Letter to the Editor: In Support of Less Efficiency at Town Meeting 

April 3, 2023

Submitted by Ginni Spencer

I’d like to say a few words in support of less efficiency at Town Meeting. 

I’m all in on preparing yourself for Town Meeting by reading The Citizen, attending meetings, checking the town website, etc. But even if you can do all these things, you may still have questions of clarification or want more detail. Yes, there were numerous holds on budget articles and perhaps some hair-splitting going on around specific words. But I found that all questions and comments were fair and respectfully put forward. In my own experience of Town Meeting, I have changed my mind more than once about how I was going to vote on an article because I was swayed by questions and discussion raised from the floor. 

The amendments put forward on early articles did not align with my own point of view, but so what? Once the Moderator made his rulings, they were accepted without rancor or inappropriate comments as far as I observed. We moved on.

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But to the larger point: should efficiency to be our only criteria for what makes an effective Town Meeting? I believe Town Meeting should, in fact, have some of the features of the town square. It is the most meaningful way we have to come together as an entire town and discuss and decide what we want now and in the future. The give and take, debates over procedure, even the tedious quest for details are a big part of what Town Meeting is all about.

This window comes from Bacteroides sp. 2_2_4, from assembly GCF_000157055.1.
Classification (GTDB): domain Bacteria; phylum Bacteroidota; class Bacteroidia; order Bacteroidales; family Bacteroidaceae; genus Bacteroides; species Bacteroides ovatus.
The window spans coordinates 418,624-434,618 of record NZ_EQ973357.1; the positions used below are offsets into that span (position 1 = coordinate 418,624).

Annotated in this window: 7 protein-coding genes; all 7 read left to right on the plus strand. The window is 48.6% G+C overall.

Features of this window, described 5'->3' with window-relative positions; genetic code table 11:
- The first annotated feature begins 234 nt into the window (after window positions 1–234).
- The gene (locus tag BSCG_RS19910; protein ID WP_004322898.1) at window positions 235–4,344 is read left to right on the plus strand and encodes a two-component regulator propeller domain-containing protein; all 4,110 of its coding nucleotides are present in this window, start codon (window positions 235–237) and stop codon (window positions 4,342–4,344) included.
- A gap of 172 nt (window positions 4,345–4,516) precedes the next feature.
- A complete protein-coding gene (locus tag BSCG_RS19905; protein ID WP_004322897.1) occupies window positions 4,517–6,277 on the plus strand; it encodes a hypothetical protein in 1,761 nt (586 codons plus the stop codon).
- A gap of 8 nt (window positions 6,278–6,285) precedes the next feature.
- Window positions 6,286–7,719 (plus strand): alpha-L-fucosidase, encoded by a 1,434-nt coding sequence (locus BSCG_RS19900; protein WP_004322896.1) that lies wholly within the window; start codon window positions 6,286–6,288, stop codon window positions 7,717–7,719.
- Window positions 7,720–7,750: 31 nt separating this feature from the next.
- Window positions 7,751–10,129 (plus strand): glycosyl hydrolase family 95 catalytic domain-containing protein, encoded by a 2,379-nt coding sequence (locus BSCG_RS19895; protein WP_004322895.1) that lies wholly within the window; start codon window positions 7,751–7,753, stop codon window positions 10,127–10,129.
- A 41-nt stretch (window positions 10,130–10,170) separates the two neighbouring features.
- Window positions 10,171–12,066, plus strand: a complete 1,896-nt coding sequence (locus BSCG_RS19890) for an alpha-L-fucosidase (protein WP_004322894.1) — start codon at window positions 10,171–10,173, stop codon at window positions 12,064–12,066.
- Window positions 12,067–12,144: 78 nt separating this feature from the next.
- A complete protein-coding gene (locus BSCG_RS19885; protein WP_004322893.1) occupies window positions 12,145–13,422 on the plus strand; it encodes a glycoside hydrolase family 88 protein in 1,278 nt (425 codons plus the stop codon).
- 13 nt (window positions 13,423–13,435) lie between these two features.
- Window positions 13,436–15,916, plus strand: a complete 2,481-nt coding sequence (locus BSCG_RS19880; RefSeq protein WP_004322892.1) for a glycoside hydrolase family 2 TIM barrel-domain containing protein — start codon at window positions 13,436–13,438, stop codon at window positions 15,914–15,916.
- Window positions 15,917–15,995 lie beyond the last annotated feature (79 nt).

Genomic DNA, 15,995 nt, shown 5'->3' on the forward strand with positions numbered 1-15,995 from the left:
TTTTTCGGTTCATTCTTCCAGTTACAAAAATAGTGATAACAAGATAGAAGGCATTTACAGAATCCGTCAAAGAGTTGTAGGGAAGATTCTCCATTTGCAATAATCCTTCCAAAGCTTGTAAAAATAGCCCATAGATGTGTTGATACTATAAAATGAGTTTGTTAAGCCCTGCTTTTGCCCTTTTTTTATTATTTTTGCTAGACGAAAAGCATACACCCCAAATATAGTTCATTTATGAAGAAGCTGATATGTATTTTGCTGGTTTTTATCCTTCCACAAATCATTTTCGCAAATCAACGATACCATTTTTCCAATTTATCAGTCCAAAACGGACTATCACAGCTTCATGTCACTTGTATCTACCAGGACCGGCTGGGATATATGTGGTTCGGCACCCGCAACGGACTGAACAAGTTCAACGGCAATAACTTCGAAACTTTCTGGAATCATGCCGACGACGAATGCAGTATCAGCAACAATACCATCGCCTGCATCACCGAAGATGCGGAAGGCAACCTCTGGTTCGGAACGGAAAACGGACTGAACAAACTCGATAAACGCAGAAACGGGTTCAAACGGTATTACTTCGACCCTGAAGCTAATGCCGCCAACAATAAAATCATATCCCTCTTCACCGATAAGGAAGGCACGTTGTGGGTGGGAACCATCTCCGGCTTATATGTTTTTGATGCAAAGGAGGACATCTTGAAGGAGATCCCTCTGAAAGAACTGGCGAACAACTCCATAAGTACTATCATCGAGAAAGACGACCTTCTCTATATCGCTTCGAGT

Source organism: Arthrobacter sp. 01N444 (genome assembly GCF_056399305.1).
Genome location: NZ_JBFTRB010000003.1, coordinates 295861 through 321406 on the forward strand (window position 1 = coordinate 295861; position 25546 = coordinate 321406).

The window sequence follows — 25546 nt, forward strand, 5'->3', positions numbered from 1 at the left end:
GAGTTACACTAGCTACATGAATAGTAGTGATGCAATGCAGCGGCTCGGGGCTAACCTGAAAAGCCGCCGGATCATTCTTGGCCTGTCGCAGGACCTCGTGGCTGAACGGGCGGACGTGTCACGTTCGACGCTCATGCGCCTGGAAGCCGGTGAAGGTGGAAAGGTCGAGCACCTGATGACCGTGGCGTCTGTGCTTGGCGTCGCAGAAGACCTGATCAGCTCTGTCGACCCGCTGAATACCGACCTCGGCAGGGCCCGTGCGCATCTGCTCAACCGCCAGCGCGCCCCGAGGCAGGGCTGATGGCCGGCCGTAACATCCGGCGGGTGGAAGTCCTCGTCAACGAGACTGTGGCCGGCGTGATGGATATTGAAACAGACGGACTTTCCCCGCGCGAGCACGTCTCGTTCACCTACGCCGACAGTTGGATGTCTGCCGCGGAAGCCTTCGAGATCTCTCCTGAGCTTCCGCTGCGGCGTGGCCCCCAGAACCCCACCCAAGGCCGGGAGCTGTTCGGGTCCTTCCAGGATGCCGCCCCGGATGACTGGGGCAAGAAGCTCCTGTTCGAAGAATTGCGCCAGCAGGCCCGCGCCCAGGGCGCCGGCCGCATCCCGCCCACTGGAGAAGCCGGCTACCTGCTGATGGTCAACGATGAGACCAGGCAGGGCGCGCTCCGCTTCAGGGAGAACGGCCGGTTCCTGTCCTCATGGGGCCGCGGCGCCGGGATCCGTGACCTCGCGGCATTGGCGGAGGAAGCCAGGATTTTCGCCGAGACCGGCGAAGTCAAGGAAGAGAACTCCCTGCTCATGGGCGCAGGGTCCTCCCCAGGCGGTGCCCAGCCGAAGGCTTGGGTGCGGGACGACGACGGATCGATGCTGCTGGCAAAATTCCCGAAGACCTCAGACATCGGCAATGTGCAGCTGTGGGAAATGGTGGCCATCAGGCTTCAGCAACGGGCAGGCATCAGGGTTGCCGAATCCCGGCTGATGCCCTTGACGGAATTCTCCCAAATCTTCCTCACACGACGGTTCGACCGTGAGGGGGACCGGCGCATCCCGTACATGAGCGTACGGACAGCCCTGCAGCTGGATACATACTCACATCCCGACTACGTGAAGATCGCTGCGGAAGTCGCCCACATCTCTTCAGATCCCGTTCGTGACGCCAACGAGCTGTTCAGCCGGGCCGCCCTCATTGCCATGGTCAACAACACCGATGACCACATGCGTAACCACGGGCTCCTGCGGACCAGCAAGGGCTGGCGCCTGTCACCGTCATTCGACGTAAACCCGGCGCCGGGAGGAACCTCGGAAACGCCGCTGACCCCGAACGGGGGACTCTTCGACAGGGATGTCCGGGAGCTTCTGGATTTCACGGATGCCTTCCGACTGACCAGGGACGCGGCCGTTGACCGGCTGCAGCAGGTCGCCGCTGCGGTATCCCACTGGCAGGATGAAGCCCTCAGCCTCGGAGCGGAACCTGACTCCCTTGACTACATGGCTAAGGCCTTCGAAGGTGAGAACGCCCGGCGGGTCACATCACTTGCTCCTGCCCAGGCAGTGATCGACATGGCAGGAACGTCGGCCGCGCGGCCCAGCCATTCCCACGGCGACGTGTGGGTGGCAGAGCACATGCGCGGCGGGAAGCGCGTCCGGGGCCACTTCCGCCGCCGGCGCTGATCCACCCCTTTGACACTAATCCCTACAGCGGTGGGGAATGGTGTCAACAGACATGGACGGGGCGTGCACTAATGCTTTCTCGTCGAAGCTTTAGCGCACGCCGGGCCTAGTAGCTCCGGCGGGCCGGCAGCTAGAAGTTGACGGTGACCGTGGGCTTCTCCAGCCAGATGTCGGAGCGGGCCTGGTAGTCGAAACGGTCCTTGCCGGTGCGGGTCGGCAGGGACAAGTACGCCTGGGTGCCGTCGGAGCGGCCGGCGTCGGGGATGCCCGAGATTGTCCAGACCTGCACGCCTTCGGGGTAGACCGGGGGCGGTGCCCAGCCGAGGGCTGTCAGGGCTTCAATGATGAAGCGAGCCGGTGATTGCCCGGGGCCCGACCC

Kudos to officials who try hard to make the process leading up to Town Meeting transparent and streamlined – and hey, keep it coming. But our aspirations for Bedford have to be bigger than how can we get Town Meeting over with in one night and preferably by 10 p.m.

(Editor’s note: Ginni Spencer is a former President, Co-President and current Board member of The Bedford Citizen. Spencer was also one of the tellers at the recent Annual Town Meeting. Ginni is expressing her own points of view in this letter.)

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Patty Carluccio
July 2, 2023 11:42 am

I share many of your sentiments. This weekend we are watching the John Adams miniseries in celebration of July 4. The hours/days/weeks long debates of our forefathers gave us a pathway to our independence. It was messy. It was arduous. But those different points of views were important.
We have a series of checks and balances in Bedford that has served our community well for a long time. To me this is an amazing part of living in New England. We can participate as individuals. I am not in favor of getting rid of this amazing, long-standing tradition in this very historical New England town.

Nancy Wolk
April 6, 2023 4:17 pm

I appreciate your point. I do need to clarify that I never said we shouldn’t debate things. I don’t understand why we allow people to ask questions that could have been asked ahead of time. At least half of the questions asked during the budget period could have been answered outside of the TM. Some were tangentially related to the board budget at hand.